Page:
Nussdorfer Pfarrkirche St. Thomas
Parish Church meets Heuriger in Vienna
The village of Nussdorf, long merged with Vienna, is still seen as an "insider tip" when it comes to Heurige. The station of Heiligenstadt shows how the division forms: Most tourists move on to go to Grinzing with its fake-cosiness and tacky folk music played by Slovakians. The "serious" Heurigen-aficionados take a different tram and go to Nussdorf, which is about as far from Heiligenstadt as Grinzing, but a lot more authentic. Nevertheless, Nussdorf too is a typical Heurigen village with a long lane with one flat Biedermeier vintner′s house next to the other. In the middle of this ensemble you will find the parish church of Nussdorf, the Kirche St. Thomas. It is a relatively plain and simple building that is incorporated into neighbouring houses.
The Pfarrkirche St. Thomas Church is an unusual building for Vienna insofar as it was built in the late 18th century, in between the two styles of late Baroque and Classicism. For centuries, the village of Nussdorf was part of the parish of Heiligenstadt. There the local church of St. Jakob coordinated the religious efforts for several of its neighbouring villages, including Nussdorf. Even though the community lobbied for its own priest for a long time, only the reforms of Emperor Joseph II led to a thorough re-organisation of parishes in the Holy Roman Empire. In 1783, the Emperor granted Nussdorf the right to form its own parish. It was to be founded under the guidance and leadership of the monastery of Klosterneuburg, which owned most of the area.
Nussdorfer Pfarrkirche since around 1800
The monastery bought one of the local vintner′s buildings and ordered the construction of a vicarage and a church. The architect and builder in charge was Josef Gerl, the new church of St. Thomas was opened in 1787. The previous chapel of St. Thomas, which dated back to the 14th century, was lost in a fire in 1790. The building was made school house and finally demolished in 1964. The interior of the late-Baroque church of St. Thomas are worth a closer look: Note the tabernacle by the Biedermeier architect Joseph Kornhäusel (he of Baden bei Wien, the Synagogue or the Theater in der Josefstadt). Have a look at the main altar painting by Paul Haubenstricker. It dates back to 1787 and depicts St. Thomas, the patron saint of the parish.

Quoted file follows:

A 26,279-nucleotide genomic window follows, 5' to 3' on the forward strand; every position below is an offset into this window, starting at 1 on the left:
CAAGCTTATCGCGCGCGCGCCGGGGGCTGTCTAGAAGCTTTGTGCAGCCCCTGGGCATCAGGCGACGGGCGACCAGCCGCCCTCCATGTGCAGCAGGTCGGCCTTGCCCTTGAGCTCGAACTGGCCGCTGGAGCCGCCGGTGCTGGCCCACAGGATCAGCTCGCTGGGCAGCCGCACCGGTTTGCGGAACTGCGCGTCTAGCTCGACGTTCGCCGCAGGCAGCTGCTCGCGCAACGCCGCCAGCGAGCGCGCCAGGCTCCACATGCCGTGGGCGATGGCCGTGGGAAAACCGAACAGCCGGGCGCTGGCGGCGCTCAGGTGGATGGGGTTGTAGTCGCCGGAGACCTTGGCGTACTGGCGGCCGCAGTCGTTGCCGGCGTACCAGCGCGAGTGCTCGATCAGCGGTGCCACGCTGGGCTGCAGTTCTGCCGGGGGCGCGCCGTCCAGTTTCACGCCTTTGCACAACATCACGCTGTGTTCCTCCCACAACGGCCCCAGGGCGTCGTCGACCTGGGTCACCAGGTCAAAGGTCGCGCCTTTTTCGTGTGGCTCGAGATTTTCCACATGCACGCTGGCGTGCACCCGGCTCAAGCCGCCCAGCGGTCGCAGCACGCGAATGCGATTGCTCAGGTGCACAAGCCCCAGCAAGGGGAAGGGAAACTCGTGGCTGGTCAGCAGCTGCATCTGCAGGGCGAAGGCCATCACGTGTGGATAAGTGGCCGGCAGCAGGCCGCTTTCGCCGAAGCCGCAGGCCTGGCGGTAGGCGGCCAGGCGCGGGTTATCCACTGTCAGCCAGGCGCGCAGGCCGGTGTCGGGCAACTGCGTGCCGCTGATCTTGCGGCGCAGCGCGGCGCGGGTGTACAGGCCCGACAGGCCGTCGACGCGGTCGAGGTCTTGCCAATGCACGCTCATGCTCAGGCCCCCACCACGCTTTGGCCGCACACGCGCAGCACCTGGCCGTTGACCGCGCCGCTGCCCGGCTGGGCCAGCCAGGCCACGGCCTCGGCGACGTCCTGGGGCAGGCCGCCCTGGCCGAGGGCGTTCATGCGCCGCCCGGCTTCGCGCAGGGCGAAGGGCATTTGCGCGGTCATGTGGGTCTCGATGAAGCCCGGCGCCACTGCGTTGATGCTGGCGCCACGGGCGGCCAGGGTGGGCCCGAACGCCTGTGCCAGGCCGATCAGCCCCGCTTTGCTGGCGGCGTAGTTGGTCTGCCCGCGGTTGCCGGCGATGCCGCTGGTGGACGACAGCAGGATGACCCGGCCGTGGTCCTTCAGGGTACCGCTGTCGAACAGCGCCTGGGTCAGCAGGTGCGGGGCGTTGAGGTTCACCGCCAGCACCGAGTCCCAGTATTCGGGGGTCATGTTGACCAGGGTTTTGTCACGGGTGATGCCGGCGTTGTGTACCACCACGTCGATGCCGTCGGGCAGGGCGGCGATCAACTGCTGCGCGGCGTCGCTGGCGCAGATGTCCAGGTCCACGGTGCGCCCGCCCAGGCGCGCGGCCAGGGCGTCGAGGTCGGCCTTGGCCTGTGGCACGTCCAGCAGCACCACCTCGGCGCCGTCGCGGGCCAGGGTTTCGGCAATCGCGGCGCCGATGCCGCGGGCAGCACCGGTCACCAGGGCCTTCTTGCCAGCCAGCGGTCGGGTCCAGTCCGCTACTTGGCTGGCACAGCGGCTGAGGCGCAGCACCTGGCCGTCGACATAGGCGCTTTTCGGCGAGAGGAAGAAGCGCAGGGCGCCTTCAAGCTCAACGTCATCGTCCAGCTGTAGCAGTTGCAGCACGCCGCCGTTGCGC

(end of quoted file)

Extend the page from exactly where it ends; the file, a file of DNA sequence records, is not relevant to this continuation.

Note also the benches, beautifully crafted Baroque ones: The parish of Nussdorf could afford them only because Emperor Joseph II dissolved hundreds of monasteries and their possessions were sold at crash prices. The ones of St. Thomas were originally in the Dorotheer Convent, today′s Lutheran Dorotheerkirche. Attractions in the strict sense of the word don′t really come to my mind; note the Heurige in Nussdorf; and the Nussdorfer Wehr, designed by Otto Wagner (a noteworthy Jugendstil building). Nussdorf and the vineyards north of the village are a nice area for a walk, especially on a warm evening.
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